Published: March 2002
MARC prescriber advice


Venous Thromboembolism with Diane 35™ and Estelle 35™

Information on this subject has been updated. Read the most recent information.

Prescriber Update 23(1): 2-3
March 2002

Dr Ruth Savage, Medical Assessor, Centre for Adverse Reactions Monitoring, Dunedin

The Medicines Adverse Reactions Committee reminds prescribers to confine the use of Diane 35/35 ED™ and Estelle 35/35 ED™ to women with polycystic ovary syndrome, hirsutism, androgenic alopecia and pronounced acne.  A recent case-control study has found a four-fold increase in the risk of venous thromboembolism with oral contraceptives containing cyproterone acetate compared with a second generation oral contraceptive.  Similar risk estimates have been found in previous smaller studies.  From all these studies, it is concluded that the risk of venous thromboembolism with cyproterone-containing contraceptives is at least as great as with third generation oral contraceptives.

Higher risk of VTE with cyproterone-containing OCs vs a second generation OC

A new case-control study of venous thromboembolism (VTE) and combined oral contraceptives (OCs), using the UK General Practice Research Database (GPRD), was published in October 2001.1  The intention of this study was to assess the risk of VTE in women taking OCs containing cyproterone acetate and ≤ 35 mcg of ethinyloestradiol (CPA/EE) compared with women taking levonorgestrel and ≤ 35 mcg ethinyloestradiol (LN/EE), a second generation OC.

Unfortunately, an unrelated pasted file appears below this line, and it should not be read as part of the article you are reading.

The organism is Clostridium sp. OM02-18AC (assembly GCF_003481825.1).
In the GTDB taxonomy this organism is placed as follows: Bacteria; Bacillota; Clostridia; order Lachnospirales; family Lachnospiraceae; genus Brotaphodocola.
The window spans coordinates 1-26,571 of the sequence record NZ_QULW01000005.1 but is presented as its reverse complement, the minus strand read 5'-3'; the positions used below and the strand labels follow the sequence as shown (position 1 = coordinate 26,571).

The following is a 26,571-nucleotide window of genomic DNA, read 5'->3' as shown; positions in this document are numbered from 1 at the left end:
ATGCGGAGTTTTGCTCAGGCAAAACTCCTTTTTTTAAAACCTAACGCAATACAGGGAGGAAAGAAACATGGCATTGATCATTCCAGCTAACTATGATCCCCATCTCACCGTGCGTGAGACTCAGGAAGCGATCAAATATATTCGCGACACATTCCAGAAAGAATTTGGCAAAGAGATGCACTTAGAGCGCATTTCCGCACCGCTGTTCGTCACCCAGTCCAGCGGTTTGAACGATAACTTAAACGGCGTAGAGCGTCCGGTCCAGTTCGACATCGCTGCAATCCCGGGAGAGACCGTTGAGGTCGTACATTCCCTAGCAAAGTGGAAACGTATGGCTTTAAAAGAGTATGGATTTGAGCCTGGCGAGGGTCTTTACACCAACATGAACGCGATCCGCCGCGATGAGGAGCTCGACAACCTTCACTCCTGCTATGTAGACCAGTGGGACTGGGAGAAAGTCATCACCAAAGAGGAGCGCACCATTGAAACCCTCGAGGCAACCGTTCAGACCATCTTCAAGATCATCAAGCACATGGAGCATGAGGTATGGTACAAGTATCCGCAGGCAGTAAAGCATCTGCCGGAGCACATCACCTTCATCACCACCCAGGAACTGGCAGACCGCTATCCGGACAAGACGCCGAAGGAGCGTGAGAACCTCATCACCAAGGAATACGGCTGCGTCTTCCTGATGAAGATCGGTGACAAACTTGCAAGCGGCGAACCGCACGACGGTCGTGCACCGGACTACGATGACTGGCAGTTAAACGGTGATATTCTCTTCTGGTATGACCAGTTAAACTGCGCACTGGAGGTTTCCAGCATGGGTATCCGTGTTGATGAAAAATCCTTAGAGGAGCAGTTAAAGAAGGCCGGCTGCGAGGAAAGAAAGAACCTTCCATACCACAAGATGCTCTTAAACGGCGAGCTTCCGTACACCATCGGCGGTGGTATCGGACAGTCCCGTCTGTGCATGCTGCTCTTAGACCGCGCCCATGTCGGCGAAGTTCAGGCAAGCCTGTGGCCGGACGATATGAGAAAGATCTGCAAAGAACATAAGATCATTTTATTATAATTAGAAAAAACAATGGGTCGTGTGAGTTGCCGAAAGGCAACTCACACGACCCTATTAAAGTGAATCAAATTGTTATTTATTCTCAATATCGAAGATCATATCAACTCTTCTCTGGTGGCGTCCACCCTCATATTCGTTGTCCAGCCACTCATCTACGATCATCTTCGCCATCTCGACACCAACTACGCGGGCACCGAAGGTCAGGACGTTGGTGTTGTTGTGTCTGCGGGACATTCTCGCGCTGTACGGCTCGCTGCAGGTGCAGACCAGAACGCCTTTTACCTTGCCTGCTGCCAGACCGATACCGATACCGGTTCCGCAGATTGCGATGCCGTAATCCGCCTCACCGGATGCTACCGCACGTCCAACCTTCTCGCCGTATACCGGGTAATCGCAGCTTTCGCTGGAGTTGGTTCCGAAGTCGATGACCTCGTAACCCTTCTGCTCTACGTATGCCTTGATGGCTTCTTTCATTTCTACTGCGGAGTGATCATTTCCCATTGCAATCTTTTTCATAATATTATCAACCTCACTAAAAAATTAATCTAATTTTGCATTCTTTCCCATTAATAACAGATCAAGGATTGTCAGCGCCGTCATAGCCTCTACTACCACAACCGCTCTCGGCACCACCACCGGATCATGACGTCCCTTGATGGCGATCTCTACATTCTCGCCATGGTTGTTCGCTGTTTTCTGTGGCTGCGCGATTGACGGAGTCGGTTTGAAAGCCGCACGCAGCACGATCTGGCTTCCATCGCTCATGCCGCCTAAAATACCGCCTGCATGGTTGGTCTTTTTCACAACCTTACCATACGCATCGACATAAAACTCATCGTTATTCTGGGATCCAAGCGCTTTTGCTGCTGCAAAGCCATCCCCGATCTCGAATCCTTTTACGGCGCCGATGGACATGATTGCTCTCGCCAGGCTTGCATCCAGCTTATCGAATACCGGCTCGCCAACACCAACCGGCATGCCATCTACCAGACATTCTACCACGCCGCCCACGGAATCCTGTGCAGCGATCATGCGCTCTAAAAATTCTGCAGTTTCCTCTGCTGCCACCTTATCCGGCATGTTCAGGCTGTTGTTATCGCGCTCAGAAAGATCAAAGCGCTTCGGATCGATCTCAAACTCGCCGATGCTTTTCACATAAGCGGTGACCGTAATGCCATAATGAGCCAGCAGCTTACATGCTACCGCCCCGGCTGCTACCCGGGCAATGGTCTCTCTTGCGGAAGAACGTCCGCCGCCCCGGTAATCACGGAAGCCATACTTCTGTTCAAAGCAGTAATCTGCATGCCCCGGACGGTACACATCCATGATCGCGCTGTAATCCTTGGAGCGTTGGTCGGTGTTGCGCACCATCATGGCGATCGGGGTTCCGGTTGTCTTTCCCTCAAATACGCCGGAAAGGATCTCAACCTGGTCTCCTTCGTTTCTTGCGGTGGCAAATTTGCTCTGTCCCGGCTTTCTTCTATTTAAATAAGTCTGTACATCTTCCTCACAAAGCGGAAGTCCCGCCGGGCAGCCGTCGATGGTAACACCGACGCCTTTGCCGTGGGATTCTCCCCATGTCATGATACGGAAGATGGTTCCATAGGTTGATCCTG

Cohorts of 24,401 women taking CPA/EE and 75,000 women taking LN/EE were identified from the GPRD.  Twenty-six women from these cohorts who had a confirmed diagnosis of deep vein thrombosis or pulmonary embolism (PE) were identified as cases.  Matched controls were drawn from the same cohorts.  The relative risk of VTE for women taking CPA/EE was 3.9 (95% CI 1.1-13.4) compared with those taking LN/EE.1

The background incidence of VTE in women aged 15-44 years not using combined OCs is 0.5-1 case per 10,000 woman-years.2  In users of second generation OCs, the incidence of VTE has been estimated at about 2 per 10,000 woman-years of use and 3-4 per 10,000 for women taking third generation OCs.2  Using these figures and the GPRD study,1 the incidence of VTE for women taking OCs containing cyproterone can be estimated at about 8 per 10,000 woman-years.

Previous studies support recent findings

Two earlier studies3,4 raised concerns about the risk of VTE with cyproterone-containing contraceptives.  However, the numbers of cases and controls taking CPA/EE in these studies were very small so firm conclusions could not be drawn.  The World Health Organisation (WHO) study3 provided the first evidence of a difference in risk of VTE between second and third generation OCs.  Within this study there were nine cases and three controls using CPA/EE.  The risk of VTE with this preparation was five times greater than with LN/EE.  The table below compares the relative risks of VTE with combined OCs in the WHO3 and GPRD1 studies.  This table also shows that the increased risk with CPA/EE is similar to that found with third generation OCs (i.e. those containing desogestrel or gestodene).

Relative risk (odds ratio) of VTE with cyproterone-containing and third generation OCs compared with second generation OCs

Study OC progestogen
(a = 2nd generation
b = 3rd generation)
Adjusted odds ratio 95% CI
WHO3 levonorgestrela 1.0 reference group
desogestrel or gestodeneb 2.7 1.6 - 4.6
cyproterone 5.1 1.3 - 20.3
GPRD1 levonorgestrela 1.0 reference group
cyproterone 3.9 1.1 - 13.4

The second investigation4 was a New Zealand study of fatal PE, which included two case patients who had been exposed to CPA/EE (neither of these deaths was reported to CARM).  Despite this small number and a resulting wide confidence interval, the risk estimate of 17.6 (95% CI 2.7-113.0) compared with no OC use was similar to the estimate of 14.9 in the WHO study3 and 13.3 which can be derived from the GPRD study.1